‘Little Free Diverse Library’ unveiled at new Rochester site

May 4, 2024

ROCHESTER — Months after being removed from its original location outside Plumb Library, a “Little Free Diverse Library” has been reestablished at a new location in Rochester.

At a ribbon-cutting event Saturday, May 4, Tri-Town Against Racism opened the bookcase that now stands outside the Rochester Women’s Club.

The ceremony was momentarily met with protestors, illustrating that though the library has found a new site following the debate sparked by its original Plumb Library location, discourse regarding access to certain books continues in the Tri-Town.

With the unveiling, Marion, Mattapoisett and Rochester now each have a Little Free Diverse Library.

The Rochester Women’s Club had reached out to host the library shortly after its removal from Plumb Library property in the fall of 2023, according to Tri-Town Against Racism vice president Rhonda Baptiste.

The bookcase outside Plumb Library received objections from some Rochester residents to its contents and to a “diversity” flag that had been affixed to it, which was eventually removed. That flag is attached to the library outside the Rochester Women’s Club.

Baptiste said the bookcase in its new location is a “better user experience.”

“There’s more discretion and more privacy, and it ends up being better in the end,” she said. “It’s really unfortunate that what happened, happened - regardless of intent. It was really harmful for a lot of community members to witness what happened.”

The ribbon-cutting ceremony served as “a refresh,” Baptiste said.

“Nobody is forcing anybody to use the library,” Baptiste said. “If people have concerns about what can be found in a little diverse library, there’s nothing scary in there.”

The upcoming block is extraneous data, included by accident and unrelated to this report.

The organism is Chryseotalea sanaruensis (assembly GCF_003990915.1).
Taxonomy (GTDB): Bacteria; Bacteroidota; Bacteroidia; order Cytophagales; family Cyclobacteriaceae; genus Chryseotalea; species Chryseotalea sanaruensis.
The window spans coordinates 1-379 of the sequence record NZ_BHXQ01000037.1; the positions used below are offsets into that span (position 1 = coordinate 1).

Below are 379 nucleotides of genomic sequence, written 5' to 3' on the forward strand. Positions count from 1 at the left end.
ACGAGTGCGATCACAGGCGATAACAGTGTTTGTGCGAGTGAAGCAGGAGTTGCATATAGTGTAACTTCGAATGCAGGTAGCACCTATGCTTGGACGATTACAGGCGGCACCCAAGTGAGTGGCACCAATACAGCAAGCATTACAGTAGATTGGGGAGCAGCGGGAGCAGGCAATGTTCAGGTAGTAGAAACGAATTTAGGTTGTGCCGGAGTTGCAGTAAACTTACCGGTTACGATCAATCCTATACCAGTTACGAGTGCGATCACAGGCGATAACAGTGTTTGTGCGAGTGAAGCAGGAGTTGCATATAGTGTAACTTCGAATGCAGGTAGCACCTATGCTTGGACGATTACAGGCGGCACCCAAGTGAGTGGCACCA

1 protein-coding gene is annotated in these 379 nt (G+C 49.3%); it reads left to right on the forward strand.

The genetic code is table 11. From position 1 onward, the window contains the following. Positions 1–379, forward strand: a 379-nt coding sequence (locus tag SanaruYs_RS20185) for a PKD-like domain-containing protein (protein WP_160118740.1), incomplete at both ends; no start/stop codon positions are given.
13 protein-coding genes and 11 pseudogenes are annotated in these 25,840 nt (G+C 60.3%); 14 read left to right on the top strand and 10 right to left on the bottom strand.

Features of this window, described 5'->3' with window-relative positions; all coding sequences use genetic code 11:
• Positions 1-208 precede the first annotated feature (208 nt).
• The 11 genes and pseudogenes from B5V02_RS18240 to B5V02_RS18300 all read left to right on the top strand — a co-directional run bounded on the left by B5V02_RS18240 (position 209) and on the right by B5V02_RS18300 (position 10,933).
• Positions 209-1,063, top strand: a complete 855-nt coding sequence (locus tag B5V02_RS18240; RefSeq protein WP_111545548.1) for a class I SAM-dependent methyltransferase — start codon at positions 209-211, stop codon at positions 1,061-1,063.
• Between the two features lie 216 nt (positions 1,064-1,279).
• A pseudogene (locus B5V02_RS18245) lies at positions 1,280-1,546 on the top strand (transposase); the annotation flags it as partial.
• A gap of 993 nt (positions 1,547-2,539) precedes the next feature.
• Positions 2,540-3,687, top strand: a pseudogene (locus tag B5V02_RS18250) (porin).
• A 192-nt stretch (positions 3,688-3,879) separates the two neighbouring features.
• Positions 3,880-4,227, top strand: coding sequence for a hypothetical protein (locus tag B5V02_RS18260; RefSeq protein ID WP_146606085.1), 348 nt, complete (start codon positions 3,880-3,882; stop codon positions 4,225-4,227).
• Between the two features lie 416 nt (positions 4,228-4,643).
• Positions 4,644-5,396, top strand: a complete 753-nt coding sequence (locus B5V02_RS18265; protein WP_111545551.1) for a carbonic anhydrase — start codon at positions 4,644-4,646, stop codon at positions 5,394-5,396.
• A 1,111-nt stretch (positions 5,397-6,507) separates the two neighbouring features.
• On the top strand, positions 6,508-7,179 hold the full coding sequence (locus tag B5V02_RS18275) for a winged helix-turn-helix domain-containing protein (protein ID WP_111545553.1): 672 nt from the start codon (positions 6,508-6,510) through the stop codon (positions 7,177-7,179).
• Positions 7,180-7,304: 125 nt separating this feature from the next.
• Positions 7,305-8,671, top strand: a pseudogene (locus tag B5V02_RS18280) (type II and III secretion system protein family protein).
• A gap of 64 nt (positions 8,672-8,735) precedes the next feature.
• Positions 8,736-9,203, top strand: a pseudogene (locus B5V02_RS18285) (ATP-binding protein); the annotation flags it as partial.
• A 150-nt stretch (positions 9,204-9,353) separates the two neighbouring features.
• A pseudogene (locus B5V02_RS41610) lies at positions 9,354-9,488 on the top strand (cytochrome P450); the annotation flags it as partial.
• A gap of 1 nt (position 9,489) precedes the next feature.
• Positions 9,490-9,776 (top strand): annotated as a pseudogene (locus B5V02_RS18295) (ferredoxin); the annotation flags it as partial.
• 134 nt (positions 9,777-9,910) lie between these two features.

The books in the Little Free Diverse Library at the Rochester Women’s Club remain the same as the ones that were in the bookcase outside Plumb Library — books and stories about people who are “underrepresented” or “historically marginalized,” according to Baptiste.

Elliott Talley, a junior at New Bedford High School, served as the event’s guest speaker.

“Diverse perspectives make people more compassionate,” Talley said during the speech.

He spoke about efforts to ban books that have emerged across the United States and a piece of proposed legislation in Massachusetts that would make banning books more difficult at the local level.

“Literature can create change,” he said.

Tri-Town Against Racism communications director Jessica DeCicco-Carey then spoke about the life of Abraham Skidmore, a Mattapoisett resident in the early 20th century. Skidmore, who was Black, ran a barbershop and began the town tradition of a Halloween parade.

While DeCicco-Carey spoke to about 50 attendees in front of the Rochester Women’s Club, several people walked up Marion Road and briefly stood across the street, holding signs representing Tri-Town for Protecting Children.

The organization is “dedicated to raising awareness about sexually-explicit literature and social influencing being promoted within our public schools,” according to Tri-Town for Protecting Children’s website.

Jackie Eckert, a member of the group, said the appearance at Tri-Town Against Racism’s event was “to make our presence known.”

“Tolerance can be taught wholesomely,” she said.

After the minute-long showing across from the Rochester Women’s Club, Tri-Town for Protecting Children members held signs and distributed flyers at Plumb Corner as the Little Free Diverse Library event continued nearby.

For Talley, the library unveiling showed the “commitment” of Tri-Town Against Racism to “diverse education for all students” as book ban attempts appear in Massachusetts and other states.

“We can’t let that happen to our children here, and we have to make sure there are ways that people can get books that they identify with — with things like a Little Free Diverse Library,” he said.